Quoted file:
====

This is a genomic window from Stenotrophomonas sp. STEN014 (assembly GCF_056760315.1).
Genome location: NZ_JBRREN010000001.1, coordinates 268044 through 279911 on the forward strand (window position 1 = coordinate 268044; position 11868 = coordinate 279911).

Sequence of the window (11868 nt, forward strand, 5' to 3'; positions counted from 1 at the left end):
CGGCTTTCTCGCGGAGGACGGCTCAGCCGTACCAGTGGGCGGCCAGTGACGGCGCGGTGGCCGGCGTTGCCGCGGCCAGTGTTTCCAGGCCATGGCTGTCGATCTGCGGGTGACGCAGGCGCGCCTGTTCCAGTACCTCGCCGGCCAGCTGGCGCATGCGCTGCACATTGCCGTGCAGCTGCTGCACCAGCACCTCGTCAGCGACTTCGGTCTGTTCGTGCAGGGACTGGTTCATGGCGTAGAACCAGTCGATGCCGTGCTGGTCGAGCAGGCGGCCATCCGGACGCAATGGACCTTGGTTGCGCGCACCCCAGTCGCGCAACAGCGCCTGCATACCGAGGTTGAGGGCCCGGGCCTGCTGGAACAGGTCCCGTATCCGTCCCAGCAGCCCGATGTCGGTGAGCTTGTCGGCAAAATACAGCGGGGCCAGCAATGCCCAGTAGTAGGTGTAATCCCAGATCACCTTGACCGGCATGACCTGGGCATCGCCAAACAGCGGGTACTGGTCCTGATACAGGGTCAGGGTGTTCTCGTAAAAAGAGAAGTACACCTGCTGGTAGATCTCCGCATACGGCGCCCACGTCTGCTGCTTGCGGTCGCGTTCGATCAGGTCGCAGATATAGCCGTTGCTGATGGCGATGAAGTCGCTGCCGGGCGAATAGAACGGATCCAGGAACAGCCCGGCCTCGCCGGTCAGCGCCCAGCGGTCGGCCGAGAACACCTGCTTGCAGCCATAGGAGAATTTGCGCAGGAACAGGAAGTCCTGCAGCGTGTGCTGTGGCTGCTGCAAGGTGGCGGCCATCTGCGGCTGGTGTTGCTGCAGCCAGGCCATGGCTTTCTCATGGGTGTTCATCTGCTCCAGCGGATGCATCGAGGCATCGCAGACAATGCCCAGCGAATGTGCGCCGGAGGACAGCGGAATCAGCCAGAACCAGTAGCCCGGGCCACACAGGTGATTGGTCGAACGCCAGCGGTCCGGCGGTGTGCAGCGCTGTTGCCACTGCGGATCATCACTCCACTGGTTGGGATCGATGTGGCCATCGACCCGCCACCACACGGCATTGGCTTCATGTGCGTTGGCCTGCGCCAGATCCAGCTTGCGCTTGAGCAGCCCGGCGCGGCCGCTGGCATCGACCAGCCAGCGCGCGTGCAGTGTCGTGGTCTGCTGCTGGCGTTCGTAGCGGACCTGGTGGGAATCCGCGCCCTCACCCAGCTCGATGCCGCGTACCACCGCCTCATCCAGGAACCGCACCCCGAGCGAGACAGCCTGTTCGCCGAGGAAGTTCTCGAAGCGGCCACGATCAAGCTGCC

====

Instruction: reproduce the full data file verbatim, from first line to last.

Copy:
This is a genomic window from Stenotrophomonas sp. STEN014 (assembly GCF_056760315.1).
Genome location: NZ_JBRREN010000001.1, coordinates 268044 through 279911 on the forward strand (window position 1 = coordinate 268044; position 11868 = coordinate 279911).

Sequence of the window (11868 nt, forward strand, 5' to 3'; positions counted from 1 at the left end):
CGGCTTTCTCGCGGAGGACGGCTCAGCCGTACCAGTGGGCGGCCAGTGACGGCGCGGTGGCCGGCGTTGCCGCGGCCAGTGTTTCCAGGCCATGGCTGTCGATCTGCGGGTGACGCAGGCGCGCCTGTTCCAGTACCTCGCCGGCCAGCTGGCGCATGCGCTGCACATTGCCGTGCAGCTGCTGCACCAGCACCTCGTCAGCGACTTCGGTCTGTTCGTGCAGGGACTGGTTCATGGCGTAGAACCAGTCGATGCCGTGCTGGTCGAGCAGGCGGCCATCCGGACGCAATGGACCTTGGTTGCGCGCACCCCAGTCGCGCAACAGCGCCTGCATACCGAGGTTGAGGGCCCGGGCCTGCTGGAACAGGTCCCGTATCCGTCCCAGCAGCCCGATGTCGGTGAGCTTGTCGGCAAAATACAGCGGGGCCAGCAATGCCCAGTAGTAGGTGTAATCCCAGATCACCTTGACCGGCATGACCTGGGCATCGCCAAACAGCGGGTACTGGTCCTGATACAGGGTCAGGGTGTTCTCGTAAAAAGAGAAGTACACCTGCTGGTAGATCTCCGCATACGGCGCCCACGTCTGCTGCTTGCGGTCGCGTTCGATCAGGTCGCAGATATAGCCGTTGCTGATGGCGATGAAGTCGCTGCCGGGCGAATAGAACGGATCCAGGAACAGCCCGGCCTCGCCGGTCAGCGCCCAGCGGTCGGCCGAGAACACCTGCTTGCAGCCATAGGAGAATTTGCGCAGGAACAGGAAGTCCTGCAGCGTGTGCTGTGGCTGCTGCAAGGTGGCGGCCATCTGCGGCTGGTGTTGCTGCAGCCAGGCCATGGCTTTCTCATGGGTGTTCATCTGCTCCAGCGGATGCATCGAGGCATCGCAGACAATGCCCAGCGAATGTGCGCCGGAGGACAGCGGAATCAGCCAGAACCAGTAGCCCGGGCCACACAGGTGATTGGTCGAACGCCAGCGGTCCGGCGGTGTGCAGCGCTGTTGCCACTGCGGATCATCACTCCACTGGTTGGGATCGATGTGGCCATCGACCCGCCACCACACGGCATTGGCTTCATGTGCGTTGGCCTGCGCCAGATCCAGCTTGCGCTTGAGCAGCCCGGCGCGGCCGCTGGCATCGACCAGCCAGCGCGCGTGCAGTGTCGTGGTCTGCTGCTGGCGTTCGTAGCGGACCTGGTGGGAATCCGCGCCCTCACCCAGCTCGATGCCGCGTACCACCGCCTCATCCAGGAACCGCACCCCGAGCGAGACAGCCTGTTCGCCGAGGAAGTTCTCGAAGCGGCCACGATCAAGCTGCC